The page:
• Realization of, and time and space for, personal gifts, passions, and purpose — does each individual appreciate what s/he is uniquely good at doing, enjoys doing, and what is needed in the community that s/he cares about and the exercise of which gives his/her life meaning?
  • Connection with others — does each individual have deep and meaningful relationships with others in the community?
Community’s Self-Sufficiency and Well-Being:
  • Freedom from reliance on other communities for essential products and services — is the community self-sufficient such that if other communities failed, its well-being would not suffer?
  • Quality and sufficiency of our food, clothing, recreation, security and collective capacities — does the community live well and get what it needs, without extravagance or waste?
  • Innovation and diversity — does the community collectively surface, evolve and institute new ideas, and encourage and embrace diverse ideas and ways of being and doing?
  • Egalitarianism and generosity — is the community free from bias, discrimination, inequitable distribution of resources and wealth, and are all members of the community naturally generous and accorded equal consideration, respect and authority?
  • Peace — is the community at peace with and respectful of all life within its territory, and its neighbours’?
  • Self-management — collectively is the community competent at running its affairs and dealing with conflicts and challenges that may arise?
  • Leisure — does the work of the community allow generous time for pursuit of artistic, philosophical, non-essential learning and other leisure activities?
Community’s Sustainability:
  • Freedom from debt — does the community live within its means, never borrowing or taking from the land or others what cannot be immediately repaid or, within one migration cycle, replenished naturally?
  • Permaculture — do all gardens planted by the community consist solely of native or otherwise non-invasive species, and do they reflect permaculture principles of natural succession, variety and viability without the need for artificial fertilization, poisons or irrigation?
  • Freedom from illness — do the community’s practices help to prevent, quickly diagnose and effectively treat physical and emotional illnesses?
  • Simplicity — does the community live lightly on the land, such that no other life forms or future generations are adversely affected by its presence and activities?
  • Zero growth — is the community’s aggregate human population and use of resources substantially unchanged from year to year?
  • Adaptability and balance — does the community collectively know how to cope, and practice coping, with environmental changes and events, and work to stay in balance with all other life that shares the land to which it belongs?
At each of our meetings there is something to discuss, something that does not fit well. Usually it is some unhappiness of an individual member, which we address by listening, empathizing, acknowledging, and telling stories that might be helpful. We generally do not proffer advice unless it is specifically requested. Sometimes the issue is a dispute or conflict between members of the community. We use the same approach, encouraging each member to hear, acknowledge and appreciate the position of the others. Usually that understanding is sufficient that the conflicted members resolve the issue themselves. In rare situations where there is no resolution, one or more members will elect to leave the community. This is a time of sadness for us, but we respect and honour the decision. Likewise, we will occasionally welcome to our community someone who has elected to leave another community in our tribal treaty area.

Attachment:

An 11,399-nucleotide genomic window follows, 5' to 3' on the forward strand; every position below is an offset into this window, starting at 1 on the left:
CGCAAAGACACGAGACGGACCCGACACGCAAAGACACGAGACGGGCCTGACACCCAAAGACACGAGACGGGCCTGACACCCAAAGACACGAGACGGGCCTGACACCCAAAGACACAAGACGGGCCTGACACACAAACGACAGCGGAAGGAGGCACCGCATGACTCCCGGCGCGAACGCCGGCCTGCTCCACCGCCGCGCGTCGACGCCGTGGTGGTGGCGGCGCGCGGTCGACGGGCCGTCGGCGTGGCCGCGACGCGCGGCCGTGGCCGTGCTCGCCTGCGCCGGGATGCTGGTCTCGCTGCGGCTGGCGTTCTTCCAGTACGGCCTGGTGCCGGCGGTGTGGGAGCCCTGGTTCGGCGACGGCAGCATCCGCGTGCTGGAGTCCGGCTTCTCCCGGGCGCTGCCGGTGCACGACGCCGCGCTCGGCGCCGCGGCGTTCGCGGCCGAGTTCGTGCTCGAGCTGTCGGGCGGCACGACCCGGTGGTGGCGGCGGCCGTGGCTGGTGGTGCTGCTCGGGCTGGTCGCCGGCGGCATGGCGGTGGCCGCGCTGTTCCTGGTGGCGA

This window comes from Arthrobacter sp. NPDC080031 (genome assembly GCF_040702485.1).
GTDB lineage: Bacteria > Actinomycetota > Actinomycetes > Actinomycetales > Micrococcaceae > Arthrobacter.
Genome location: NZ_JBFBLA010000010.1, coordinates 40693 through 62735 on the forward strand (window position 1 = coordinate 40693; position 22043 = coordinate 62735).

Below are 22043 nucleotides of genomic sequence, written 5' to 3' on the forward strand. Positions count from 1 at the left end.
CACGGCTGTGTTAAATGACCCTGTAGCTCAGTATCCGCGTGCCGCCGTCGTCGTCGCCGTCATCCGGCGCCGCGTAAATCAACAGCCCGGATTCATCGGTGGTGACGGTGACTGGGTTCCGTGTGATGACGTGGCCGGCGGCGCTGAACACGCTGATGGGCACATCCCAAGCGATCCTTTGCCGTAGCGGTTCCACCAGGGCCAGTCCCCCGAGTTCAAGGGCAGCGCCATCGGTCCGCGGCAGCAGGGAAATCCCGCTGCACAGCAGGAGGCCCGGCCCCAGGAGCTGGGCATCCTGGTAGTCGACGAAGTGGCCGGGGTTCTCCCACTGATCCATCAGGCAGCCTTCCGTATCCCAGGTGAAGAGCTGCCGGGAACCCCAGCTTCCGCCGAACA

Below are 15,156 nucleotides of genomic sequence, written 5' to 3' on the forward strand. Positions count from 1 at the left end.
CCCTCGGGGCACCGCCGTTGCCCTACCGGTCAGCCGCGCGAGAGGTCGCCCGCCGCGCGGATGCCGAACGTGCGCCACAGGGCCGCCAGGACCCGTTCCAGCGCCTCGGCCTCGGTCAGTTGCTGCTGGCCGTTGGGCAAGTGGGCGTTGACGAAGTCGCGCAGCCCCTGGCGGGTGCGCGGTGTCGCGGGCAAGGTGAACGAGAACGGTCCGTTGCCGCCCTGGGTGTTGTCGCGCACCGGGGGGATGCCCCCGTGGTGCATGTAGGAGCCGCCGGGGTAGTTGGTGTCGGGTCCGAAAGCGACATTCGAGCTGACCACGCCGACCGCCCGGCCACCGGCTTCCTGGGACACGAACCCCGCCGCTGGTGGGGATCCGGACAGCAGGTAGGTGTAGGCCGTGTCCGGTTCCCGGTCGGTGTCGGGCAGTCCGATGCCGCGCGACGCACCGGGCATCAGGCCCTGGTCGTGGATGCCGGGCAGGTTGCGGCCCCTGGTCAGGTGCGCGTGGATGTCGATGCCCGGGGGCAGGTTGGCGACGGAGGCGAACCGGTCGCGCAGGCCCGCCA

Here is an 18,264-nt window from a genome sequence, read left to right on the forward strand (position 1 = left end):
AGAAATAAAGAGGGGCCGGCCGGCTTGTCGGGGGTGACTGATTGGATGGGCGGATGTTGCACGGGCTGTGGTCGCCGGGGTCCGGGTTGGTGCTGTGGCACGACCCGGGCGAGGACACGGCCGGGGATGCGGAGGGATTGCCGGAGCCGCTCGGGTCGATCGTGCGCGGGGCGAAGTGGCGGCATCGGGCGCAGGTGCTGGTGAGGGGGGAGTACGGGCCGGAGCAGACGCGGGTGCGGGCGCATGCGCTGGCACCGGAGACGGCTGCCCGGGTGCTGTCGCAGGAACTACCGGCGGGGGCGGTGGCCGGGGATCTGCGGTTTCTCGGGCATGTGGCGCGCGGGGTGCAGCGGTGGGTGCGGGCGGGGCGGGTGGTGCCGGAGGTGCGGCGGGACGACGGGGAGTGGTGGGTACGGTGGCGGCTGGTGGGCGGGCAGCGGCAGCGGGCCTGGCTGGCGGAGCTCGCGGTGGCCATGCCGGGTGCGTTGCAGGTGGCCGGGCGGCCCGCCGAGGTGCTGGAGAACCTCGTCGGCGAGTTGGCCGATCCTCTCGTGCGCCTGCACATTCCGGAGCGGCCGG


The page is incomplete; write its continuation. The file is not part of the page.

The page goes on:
Perhaps because of our strong focus on learning and practicing capacities, we have been much more successful at this than many other communities. These less competent communities seem to have more conflict, more anger, more dysfunction than ours, and this causes us great concern. Our study of civilization culture suggests it was this lack of individual capacity, and the related lack of community cohesion and competency, that led to the massive centralization of authority, the dysfunctional hierarchies of large, rigid and unsustainable systems, and the atomization of community.

Without the strength of community, it is hard for us to even imagine how civilization culture lasted as long as it did.

This entry was posted in Preparing for Civilization's End. Bookmark the permalink.

2 Responses to 2110: A Dispatch From the Future

  1. Sebastian says:

    This is of my interest, since I was a kid I was conscious of how we as race, harm and cause damage to our own home. Reading other comments put me to think… are you serious? Of course it will be difficult! we will return to nothing just trying from “afar”, we need to risk our own lifes, make sacrifices if necessary! we don’t need just optimistic people, we can’t just sit down and wait “the morale and laws” defends us forever. You guys need people with conscience, people with strengh, people without fear, people with a realistic reason, you need people like me. I would give my own life to save this planet. We have to stop thinking of us as many individual beings, we need to think of us as an entire entity. The mass we call “Earth” keeps turning, spinning and moving, ignoring individual desires. that’s why we, as human race have to put in harmony to make a difference. We have to give everything we have, for the future of the race, for the future of the world. One last thing, don’t wait a “thank you” for response, these kind of things aren’t made to receive a grateful smile, a future for us would be enough, don’t you think?I already posted the same, but I was very excited about discovering this blog that I didn’t notice it was an old update.

  2. Howie Richey says:

    Your thoughts and ideas closely resemble those of Daniel Quinn in his book “Beyond Civilization.” How much of his work have you read?Gratefully,- HR

Comments are closed.